can be found at the LPOD website May 29, 2006. The image on LPOD is a poorly
scanned copy. I have seen a number of Kranz’s drawings and paintings and I tend to
think of him as a19th century forerunner to the great 20th century artist, Chesley
David P. Todd writes this on pages 297-298 about W. Kranz’s painting in the

“…Total eclipses occurring near the middle of the year are longest, if at the same
time the moon is near perigee, and their paths fall within the tropics. Always
after total eclipse is over, the partial phase begins again, growing smaller and
smaller and the sun getting continually brighter, until last contact when full
sunlight has returned.… If the atmosphere is saturated with aqueous vapor, weird
color effects ensue, by no means overdrawn in the frontispiece.”
Frank McCabe

Saturn in the Late 19th Century


These two sketches of Saturn appear in David P. Todd’s, A New Astronomy © 1897,
American Book Company. The first is drawn by British astronomer Henry Pratt made
on the evening of February 11, 1884 using an 8.15 inch clock driven Newtonian
telescope working at 450 power. It shows the rings of Saturn tilted most favorably
toward the earth. It appears on page 366 of Todd’s book. A brief article written
by Henry Pratt can be found in the Monthly Notices of the Royal Astronomical
Society, Volume 44, June 1884, p. 407 the article is titled: The Physical Features
of Saturn, 1884.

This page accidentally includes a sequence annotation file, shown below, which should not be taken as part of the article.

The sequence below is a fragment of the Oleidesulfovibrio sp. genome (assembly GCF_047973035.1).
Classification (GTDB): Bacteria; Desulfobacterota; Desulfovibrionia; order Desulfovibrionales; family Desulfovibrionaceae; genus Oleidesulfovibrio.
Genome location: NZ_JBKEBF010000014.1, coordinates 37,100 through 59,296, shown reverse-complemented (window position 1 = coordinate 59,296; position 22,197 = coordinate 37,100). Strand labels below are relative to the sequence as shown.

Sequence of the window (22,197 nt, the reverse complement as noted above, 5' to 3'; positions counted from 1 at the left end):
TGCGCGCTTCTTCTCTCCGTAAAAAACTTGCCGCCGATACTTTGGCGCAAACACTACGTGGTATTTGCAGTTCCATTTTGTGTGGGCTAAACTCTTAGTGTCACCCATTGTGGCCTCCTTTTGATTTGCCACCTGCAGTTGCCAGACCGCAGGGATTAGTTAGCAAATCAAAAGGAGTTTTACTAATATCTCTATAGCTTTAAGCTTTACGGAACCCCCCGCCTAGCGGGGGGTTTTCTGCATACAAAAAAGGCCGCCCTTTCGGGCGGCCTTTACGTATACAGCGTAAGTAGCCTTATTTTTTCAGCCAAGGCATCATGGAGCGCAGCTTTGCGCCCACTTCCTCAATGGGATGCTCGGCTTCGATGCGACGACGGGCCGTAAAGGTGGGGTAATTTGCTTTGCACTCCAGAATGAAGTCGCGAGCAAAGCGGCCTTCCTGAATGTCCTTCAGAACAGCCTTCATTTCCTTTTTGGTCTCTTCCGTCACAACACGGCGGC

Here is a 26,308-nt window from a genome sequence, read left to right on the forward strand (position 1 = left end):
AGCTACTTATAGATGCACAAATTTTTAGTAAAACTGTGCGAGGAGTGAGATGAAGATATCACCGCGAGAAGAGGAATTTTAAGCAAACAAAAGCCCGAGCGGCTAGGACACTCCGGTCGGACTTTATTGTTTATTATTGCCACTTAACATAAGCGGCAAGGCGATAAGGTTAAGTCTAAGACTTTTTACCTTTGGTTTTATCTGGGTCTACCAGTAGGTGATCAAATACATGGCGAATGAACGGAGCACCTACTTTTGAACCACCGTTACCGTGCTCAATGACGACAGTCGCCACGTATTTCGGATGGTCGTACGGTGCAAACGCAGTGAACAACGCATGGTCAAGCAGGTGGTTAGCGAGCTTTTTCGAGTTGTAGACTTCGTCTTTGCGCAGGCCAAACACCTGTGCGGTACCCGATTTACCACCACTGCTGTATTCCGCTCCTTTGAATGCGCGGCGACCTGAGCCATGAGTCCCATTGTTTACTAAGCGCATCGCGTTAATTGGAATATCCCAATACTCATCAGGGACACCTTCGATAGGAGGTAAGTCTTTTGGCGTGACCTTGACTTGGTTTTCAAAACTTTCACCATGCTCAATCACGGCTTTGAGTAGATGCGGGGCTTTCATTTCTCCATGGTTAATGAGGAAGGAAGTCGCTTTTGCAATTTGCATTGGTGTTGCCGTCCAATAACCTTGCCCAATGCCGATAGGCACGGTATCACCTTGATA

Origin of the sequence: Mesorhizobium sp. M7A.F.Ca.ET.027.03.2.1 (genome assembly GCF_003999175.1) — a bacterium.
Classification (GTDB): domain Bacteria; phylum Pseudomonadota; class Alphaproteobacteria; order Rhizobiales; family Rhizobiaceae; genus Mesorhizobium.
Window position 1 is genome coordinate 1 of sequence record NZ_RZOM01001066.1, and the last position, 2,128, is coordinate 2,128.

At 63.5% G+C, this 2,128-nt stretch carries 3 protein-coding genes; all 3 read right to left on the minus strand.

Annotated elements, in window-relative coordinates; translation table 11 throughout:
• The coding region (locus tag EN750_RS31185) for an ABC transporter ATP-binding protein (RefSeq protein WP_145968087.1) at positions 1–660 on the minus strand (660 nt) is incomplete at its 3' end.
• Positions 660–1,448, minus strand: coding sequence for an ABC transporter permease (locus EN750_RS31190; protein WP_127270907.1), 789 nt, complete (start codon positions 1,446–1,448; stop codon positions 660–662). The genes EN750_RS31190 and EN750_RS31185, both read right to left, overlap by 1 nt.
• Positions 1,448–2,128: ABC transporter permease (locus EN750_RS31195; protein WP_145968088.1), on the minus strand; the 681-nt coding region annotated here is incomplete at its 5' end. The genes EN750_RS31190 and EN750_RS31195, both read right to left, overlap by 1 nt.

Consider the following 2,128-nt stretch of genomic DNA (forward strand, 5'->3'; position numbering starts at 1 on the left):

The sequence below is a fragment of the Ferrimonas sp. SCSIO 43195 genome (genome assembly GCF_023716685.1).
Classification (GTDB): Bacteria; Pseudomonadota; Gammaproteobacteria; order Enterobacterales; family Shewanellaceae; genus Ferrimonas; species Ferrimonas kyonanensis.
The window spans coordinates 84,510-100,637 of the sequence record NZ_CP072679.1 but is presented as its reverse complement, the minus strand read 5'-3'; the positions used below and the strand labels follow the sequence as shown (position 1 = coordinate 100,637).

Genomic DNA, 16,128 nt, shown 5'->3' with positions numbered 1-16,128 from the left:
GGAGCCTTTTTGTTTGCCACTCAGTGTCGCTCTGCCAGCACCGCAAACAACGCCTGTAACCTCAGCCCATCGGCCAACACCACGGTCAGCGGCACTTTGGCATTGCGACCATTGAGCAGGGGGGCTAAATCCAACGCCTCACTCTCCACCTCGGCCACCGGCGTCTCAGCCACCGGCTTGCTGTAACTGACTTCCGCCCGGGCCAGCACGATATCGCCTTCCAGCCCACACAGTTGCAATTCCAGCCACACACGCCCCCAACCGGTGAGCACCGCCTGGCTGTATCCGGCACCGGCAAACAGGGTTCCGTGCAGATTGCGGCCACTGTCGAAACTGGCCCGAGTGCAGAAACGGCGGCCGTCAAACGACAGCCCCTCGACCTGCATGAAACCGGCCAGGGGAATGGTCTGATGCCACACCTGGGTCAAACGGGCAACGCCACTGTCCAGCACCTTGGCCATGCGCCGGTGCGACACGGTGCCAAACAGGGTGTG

The second Saturn sketch in David P. Todd’s, A New Astronomy © 1897,
American Book Company which appears on page 18 was made by the well
known American astronomer Edward Emerson Barnard at Lick Observatory
in 1894 (10 years after Pratt’s sketch). E.E. Barnard just 3 years before 
rendering  this sketch, had discovered Jupiter’s 5th moon Amalthea only
11 days after he was given permission to use the Alvan Clark 36 inch
Refractor telescope on Mount Hamilton. Note the change in appearance
of Saturn’s rings in the 10 years between sketches.

The full-length biography E. E. Barnard by William Sheehan, published in 1995, is
a truly remarkable story of triumph in the face adversity. The book is titled: The
Immortal Fire Within – The Life and Work of Edward Emerson Barnard.
Submitted by
Frank McCabe

Drawings From an Antique Textbook

Solar prominences sunspots and lunar view 

Etienne Leopold Trouvelot (12/26/1827- 4/22/1895) was French born (Aisne, France)
Astronomer/Artist that came to the United States of America in 1852 with his family.
After seeing his drawings, the directory of Harvard College Observatory invited
him to join the staff as a  member in 1872.  During his astronomy years he made
thousands of excellent illustrations and particularly enjoyed drawing the sun.
Sixteen years before his death he returned to France and died in Meudon, France.
In the history of biology and particularly entomology (study of insects) he was
the person  know to accidently release a collection of Gypsy moth larvae into the
woods in Medford, Massachusetts. He was attempting by experimental cross breeding
to give disease prone silk moths the disease resistance of Gypsy moths imported
from Europe. Gypsy moths spread westward and northward and remain a pest insect in
North America to this day.   A 9 km lunar crater on the south wall of Vallis Alpes is named for him.
The attached solar drawing by Trouvelot is between pages 10 and 11 as Plate II in
David P. Todd’s, A New Astronomy © 1897, American Book Company

Solar prominences sunspots and lunar view  
The second drawing by Trouvelot is between pages 282 and 283 as Plate V-Solar
Prominences in David P. Todd’s, A New Astronomy © 1897, American Book Company

Solar prominences sunspots and lunar view 

As mentioned in the preface on page 4 some of the illustrations have been
re-engraved from the Lehrbuch der Kosmischen Physik of Miller and Peters. A number
of drawings in this text are not credited. One titled a “Typical Lunar Landscape
(full Earth) is the third drawing attached.

 Frank McCabe